The article focuses on the effects of vaccination headlines. But Van der Linden believes it would be easily replicable in other areas, such as policy, and “just depends on continued access to relevant data,” he says.

Female, older and conservative

In the debate between fake news with little reach and seemingly serious headlines that go viral, Science has published a second article on a well-known but rarely measured phenomenon: supersharers. This refers to the small group of users who turn their accounts into machines that retweet of disinformation or biased information. This new research has found that their real impact on public debate is greater than it seems.

The study looked at a panel of more than 664,000 registered voters during the 2020 U.S. presidential election. Of this number, only a small group of 2,107, representing 0.3%, shared 80% of the fake news. They are supersharers. Only that group alone managed to reach 5.2% of registered voters on Twitter. “These findings highlight a vulnerability of social media for democracy, where a small group of people distort the political reality for many,” the authors of the article write.

The research also identified some personal characteristics of this group: they are mostly older women who are conservative. This profile coincides with a Nature study from the summer of 2023, with data from Facebook, which showed that the overwhelming majority of fake news is consumed by conservatives.

The new study is limited to Twitter due to the lack of data from other social networks, according to Nir Grinberg, a researcher at Ben Gurion University in the Negev (Israel) and one of the co-authors, “I would have liked to have the ability to answer questions about other networks with empirical evidence, but the availability of data from social networking platforms limits this type of research.”

Users on Twitter (today X) who followed these accounts tended to be more exposed to misinformation and to repeated exposure, which make them prone to believing in lies, according to the article. The impact of supersharers is not to be underestimated: if a candidate wanted the same level of reach, they would have spent $20 million: “Supersharers not only found a sizable audience online but were found to be influential members of their networks that provide approximately a quarter of the fake news to their followers,” the article says.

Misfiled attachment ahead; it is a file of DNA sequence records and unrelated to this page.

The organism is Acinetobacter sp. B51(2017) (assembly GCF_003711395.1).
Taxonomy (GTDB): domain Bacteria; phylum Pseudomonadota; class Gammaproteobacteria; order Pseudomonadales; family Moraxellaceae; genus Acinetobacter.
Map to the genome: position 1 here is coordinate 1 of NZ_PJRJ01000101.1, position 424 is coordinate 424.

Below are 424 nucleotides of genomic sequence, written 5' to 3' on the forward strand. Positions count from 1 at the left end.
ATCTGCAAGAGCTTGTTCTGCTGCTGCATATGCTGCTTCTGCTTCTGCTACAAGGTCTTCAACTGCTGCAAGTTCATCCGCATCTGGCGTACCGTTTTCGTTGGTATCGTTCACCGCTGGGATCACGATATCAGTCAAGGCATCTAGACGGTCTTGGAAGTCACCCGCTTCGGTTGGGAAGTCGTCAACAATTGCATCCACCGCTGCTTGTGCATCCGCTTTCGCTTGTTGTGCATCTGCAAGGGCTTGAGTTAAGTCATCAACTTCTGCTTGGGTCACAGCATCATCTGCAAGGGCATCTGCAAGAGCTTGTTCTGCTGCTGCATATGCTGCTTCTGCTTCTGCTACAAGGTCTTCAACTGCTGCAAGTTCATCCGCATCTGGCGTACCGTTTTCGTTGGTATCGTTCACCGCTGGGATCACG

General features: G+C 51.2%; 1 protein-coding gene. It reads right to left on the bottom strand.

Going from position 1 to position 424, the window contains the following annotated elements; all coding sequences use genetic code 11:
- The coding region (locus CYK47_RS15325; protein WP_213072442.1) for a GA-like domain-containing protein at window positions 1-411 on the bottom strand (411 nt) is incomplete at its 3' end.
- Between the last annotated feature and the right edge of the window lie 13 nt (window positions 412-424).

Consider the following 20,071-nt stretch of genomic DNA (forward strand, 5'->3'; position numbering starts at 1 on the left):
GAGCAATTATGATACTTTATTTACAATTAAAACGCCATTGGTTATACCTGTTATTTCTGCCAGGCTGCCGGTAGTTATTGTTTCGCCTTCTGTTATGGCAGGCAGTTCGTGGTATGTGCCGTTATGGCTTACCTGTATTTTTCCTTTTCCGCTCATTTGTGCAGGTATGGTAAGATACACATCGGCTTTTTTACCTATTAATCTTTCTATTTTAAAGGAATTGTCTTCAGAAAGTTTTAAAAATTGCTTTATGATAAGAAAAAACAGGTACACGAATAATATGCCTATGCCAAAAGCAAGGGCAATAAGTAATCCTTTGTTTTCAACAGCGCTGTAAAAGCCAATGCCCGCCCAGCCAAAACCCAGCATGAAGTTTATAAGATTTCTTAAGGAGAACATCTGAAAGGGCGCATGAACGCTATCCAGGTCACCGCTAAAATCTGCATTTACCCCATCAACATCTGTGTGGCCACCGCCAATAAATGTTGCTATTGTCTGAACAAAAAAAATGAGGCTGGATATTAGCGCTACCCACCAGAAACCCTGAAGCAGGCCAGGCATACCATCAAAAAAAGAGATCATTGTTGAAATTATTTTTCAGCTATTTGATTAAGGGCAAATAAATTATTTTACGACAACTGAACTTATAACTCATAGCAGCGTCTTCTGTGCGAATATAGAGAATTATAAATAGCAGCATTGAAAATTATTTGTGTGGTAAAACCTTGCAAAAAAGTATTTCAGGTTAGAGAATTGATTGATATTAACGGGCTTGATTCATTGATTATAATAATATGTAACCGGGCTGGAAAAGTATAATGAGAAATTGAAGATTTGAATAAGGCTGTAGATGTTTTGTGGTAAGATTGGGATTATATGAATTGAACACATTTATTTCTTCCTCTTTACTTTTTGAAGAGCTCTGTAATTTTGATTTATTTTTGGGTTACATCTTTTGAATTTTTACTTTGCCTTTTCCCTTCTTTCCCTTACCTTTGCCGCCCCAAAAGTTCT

These developments in understanding misinformation open up ways for thinking about how to limit its reach. “Content moderation is a balance between freedom of expression and potential harm,” Allen says. “But it’s hard for platforms to measure how harmful content can be.” For example, there have been cases in which platforms have overlooked this other, more harmful type of content that is misleading, but does not strictly violate the norms.

“Our methodology allows platforms to first identify content that potentially has a negative impact and then craft policies,” says Allen, who worked at Meta before starting her Ph.D. at MIT. “As a first step, Facebook could prioritize sending content to verifiers based on its potentially harmful impact, on its persuasiveness multiplied by its potential audience, where pages that have many followers are prioritized more,” she explains.

As an alternative, Allen also proposes as a measure similar to X’s Community Notes, where users collaboratively fact-checking information. “It can be a way to mitigate the impact of damaging stories that pass in a fact check, but lack relevant context,” Allen says.